Here in this interview she rightly characterizes our escalating human-global-heating-mass-death as “an existential crisis for the human species, a clear and present danger to civilization, a death sentence for the planet, a weapon of mass destruction” but she is dead wrong (pardon the pun) when she asserts that many/most people are truly upset by what is happening, and that a grand narrative can replace our dearth of sustainable political-resistance organizations. People by and large are going about their days as if nothing major has changed, there has been no mass shift in mood to match the shift in climate, and even if they did come to realize how fucked we are we don’t have the relationships (or the means to create such) to respond en masse in effective ways.

The Possibility of Hope is a short 2007 documentary that accompanied the home release of the brilliant film Children of Men (a film that only becomes more pertinent) focussing on the rising fascism of everyday life, immigration, global warming and its attendant migratory flows, and the absent futures of both capitalism and (potentially) civilisation. The documentary consists of talking heads from Fabrizio Eva (human geographer), John Gray (passive nihilist/pessimist), Naomi Klein (globalisation writer), James Lovelock (Gaia theorist), Saskia Sassen (sociologist), Tzvetan Todorov (philosopher and historian), and Slavoj Zizek (spider killing monster).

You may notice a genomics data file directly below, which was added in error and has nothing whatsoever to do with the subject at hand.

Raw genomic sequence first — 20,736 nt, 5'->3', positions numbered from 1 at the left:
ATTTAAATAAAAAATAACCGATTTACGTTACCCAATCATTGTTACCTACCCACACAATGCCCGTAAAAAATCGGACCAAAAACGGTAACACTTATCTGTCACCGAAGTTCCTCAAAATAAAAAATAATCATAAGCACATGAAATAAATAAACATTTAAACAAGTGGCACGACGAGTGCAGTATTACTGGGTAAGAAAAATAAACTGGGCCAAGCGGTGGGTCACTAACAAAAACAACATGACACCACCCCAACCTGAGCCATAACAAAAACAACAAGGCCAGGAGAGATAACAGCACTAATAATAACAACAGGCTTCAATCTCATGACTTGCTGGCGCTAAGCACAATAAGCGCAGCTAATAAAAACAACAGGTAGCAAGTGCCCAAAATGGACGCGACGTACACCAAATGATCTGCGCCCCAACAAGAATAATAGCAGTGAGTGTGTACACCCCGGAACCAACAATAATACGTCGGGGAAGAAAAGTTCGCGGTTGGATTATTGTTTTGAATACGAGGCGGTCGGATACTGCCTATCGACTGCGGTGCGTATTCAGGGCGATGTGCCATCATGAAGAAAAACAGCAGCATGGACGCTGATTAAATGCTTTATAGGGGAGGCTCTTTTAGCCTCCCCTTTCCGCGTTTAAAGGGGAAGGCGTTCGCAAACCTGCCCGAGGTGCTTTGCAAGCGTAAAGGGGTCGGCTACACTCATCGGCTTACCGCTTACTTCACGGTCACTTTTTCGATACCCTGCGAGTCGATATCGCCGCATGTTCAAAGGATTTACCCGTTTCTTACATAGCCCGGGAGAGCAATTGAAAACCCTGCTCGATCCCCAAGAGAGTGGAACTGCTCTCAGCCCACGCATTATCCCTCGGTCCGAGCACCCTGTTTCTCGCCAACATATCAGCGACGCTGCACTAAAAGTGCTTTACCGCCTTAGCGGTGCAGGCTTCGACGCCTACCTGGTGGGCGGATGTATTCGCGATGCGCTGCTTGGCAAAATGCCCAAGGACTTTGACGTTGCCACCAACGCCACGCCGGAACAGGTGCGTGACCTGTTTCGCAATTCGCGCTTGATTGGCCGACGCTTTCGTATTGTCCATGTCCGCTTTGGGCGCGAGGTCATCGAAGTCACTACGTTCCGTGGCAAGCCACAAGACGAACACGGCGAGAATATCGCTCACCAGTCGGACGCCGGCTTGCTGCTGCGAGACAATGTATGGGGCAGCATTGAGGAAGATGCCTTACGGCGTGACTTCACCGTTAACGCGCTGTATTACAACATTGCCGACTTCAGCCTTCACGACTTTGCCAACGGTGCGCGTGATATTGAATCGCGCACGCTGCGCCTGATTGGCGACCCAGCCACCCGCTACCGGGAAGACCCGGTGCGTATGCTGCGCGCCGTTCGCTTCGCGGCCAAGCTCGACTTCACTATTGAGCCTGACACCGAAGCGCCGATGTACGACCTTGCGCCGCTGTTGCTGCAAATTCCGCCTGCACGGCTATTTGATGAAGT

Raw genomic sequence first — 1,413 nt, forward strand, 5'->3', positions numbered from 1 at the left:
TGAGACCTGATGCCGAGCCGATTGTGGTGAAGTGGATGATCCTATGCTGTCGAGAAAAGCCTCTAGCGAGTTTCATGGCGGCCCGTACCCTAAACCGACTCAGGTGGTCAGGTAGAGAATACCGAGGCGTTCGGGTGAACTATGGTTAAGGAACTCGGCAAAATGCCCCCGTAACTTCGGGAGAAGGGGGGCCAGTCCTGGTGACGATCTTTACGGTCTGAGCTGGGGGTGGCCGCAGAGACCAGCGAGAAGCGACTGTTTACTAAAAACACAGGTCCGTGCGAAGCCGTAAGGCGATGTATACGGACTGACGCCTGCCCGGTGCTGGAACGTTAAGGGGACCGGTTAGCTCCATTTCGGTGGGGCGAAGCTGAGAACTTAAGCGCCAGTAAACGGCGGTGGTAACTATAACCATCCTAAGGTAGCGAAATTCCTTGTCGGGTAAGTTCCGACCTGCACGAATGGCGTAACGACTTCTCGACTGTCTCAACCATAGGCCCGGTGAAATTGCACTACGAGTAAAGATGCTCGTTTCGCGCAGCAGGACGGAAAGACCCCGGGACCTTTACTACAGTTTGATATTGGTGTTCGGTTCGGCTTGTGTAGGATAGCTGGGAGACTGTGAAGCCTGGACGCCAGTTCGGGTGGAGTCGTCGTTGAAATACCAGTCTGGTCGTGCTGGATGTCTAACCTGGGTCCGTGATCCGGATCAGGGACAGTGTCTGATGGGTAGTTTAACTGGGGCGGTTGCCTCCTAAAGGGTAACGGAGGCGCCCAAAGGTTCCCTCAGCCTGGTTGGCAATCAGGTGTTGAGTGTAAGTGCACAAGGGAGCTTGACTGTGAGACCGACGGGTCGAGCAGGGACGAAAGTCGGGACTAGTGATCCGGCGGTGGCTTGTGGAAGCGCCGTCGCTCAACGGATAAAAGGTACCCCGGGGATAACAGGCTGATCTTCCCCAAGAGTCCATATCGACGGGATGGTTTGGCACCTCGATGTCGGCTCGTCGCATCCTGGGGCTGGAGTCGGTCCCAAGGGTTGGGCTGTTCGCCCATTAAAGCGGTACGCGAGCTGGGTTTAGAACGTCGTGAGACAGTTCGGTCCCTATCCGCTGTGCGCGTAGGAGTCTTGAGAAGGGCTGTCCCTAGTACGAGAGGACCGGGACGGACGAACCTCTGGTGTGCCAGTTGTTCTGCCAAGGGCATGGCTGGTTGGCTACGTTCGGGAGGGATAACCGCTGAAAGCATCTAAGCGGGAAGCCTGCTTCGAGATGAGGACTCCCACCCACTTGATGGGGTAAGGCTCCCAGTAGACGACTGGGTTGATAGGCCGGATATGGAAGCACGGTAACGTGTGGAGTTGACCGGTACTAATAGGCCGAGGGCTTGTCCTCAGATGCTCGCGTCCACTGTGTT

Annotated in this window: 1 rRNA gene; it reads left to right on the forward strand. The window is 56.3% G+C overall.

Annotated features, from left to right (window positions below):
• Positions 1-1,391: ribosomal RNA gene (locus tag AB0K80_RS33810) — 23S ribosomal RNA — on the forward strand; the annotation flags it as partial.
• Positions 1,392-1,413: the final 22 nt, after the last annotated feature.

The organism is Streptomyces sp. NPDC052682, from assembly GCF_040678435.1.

While the voices of these academics intone their by turns despairing, messianic or more sober analyses, the eye is subjected to images of ruin and decay, to climatological shifts and their consequences, the flows and faces of refugees, and the armoured, disciplined bodies of armed police. Running throughout the film is an emphasis on movement and its regulation through check-points and walls, nations and ideological “spooks”, as well as the urgency and inevitability of a fundamental shift in the distribution of the species and its life ways.

The film is also available on youtube in three unsubtitled segments, for those who find them a distraction.

…hope must be informed by a realistic understanding of human beings as they are. There is a type of hope now that is a kind of blocking out reality: now I think that is a much more hopeless view.– John Gray.